Mike DeCourcy, Sporting News
Thursday, Oct. 1, 2009 - 3:28 p.m. ET
When basketball star Xavier Henry signed a letter of intent last fall to play for the University of Memphis, his agreement included an addendum stating the university would release him from that obligation if John Calipari were no longer the Tigers' coach.
Such deals now out of bounds in college sports.
The National Letter of Intent Policy and Review Committee sent a memo to member schools Thursday announcing that "institutions should be aware they are prohibited from establishing any additional conditions associated with the NLI agreement in advance of a prospective student-athlete signing the NLI."
A copy of the memo was provided to Sporting News by a Division I basketball coach.
The memo declares that if any institution or its employees "offer additional conditions, the prospective student-athletes NLI is subject to being declared null and void along with possible institutional penalties." Susan Peal of the NLI office said possible punishments range from a letter of admonishment to expulsion from the National Letter of Intent program.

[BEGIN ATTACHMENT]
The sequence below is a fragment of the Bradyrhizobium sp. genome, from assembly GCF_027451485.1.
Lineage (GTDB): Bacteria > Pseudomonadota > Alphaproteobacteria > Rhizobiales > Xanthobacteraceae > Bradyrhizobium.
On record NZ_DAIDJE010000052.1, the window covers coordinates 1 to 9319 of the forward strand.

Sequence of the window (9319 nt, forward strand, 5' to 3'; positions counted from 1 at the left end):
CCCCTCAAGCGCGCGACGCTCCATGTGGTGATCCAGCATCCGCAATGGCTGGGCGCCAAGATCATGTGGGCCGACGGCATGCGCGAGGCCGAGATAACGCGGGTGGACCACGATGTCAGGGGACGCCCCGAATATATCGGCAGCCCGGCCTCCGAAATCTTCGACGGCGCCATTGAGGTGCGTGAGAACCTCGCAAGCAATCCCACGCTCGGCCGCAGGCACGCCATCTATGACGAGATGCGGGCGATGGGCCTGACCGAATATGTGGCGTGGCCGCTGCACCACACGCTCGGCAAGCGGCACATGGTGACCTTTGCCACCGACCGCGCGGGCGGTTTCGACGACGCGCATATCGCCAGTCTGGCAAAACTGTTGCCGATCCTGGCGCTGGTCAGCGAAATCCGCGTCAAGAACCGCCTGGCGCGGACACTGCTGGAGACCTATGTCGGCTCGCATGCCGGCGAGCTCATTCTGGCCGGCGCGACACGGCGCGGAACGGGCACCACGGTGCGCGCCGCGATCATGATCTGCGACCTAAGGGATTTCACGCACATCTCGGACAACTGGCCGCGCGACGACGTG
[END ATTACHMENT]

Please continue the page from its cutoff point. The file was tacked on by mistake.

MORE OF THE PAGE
The National Letter of Intent program is a voluntary system run by the Collegiate Commissioners Association out of offices at the NCAA in Indianapolis. It was established so prospects can end the recruiting process by making a formal, signed commitment to a university. Schools benefit by gaining some certainty regarding which athletes will be entering their programs.
The concept of an addendum promising an NLI release had become more popular recently, as releases from the letter became easier to obtain. It escalated last year, with top-10 prospect DeMarcus Cousins refusing to sign at UAB because the school would not agree to release him if coach Mike Davis were to leave, and when Henry and guard Nolan Dennis abandoned their signed letters with Memphis after Calipari departed for Kentucky.
The letter of intent includes clauses mandating eligibility penalties for those athletes who do not spend at least one academic year at the school where they sign, but the past decade has seen more players gain releases when circumstances change – such as a coach being fired or taking another job.
The NLI committee's memo said an athlete who wants to be released from a signed letter will need to follow the standard procedures of submitting a request form.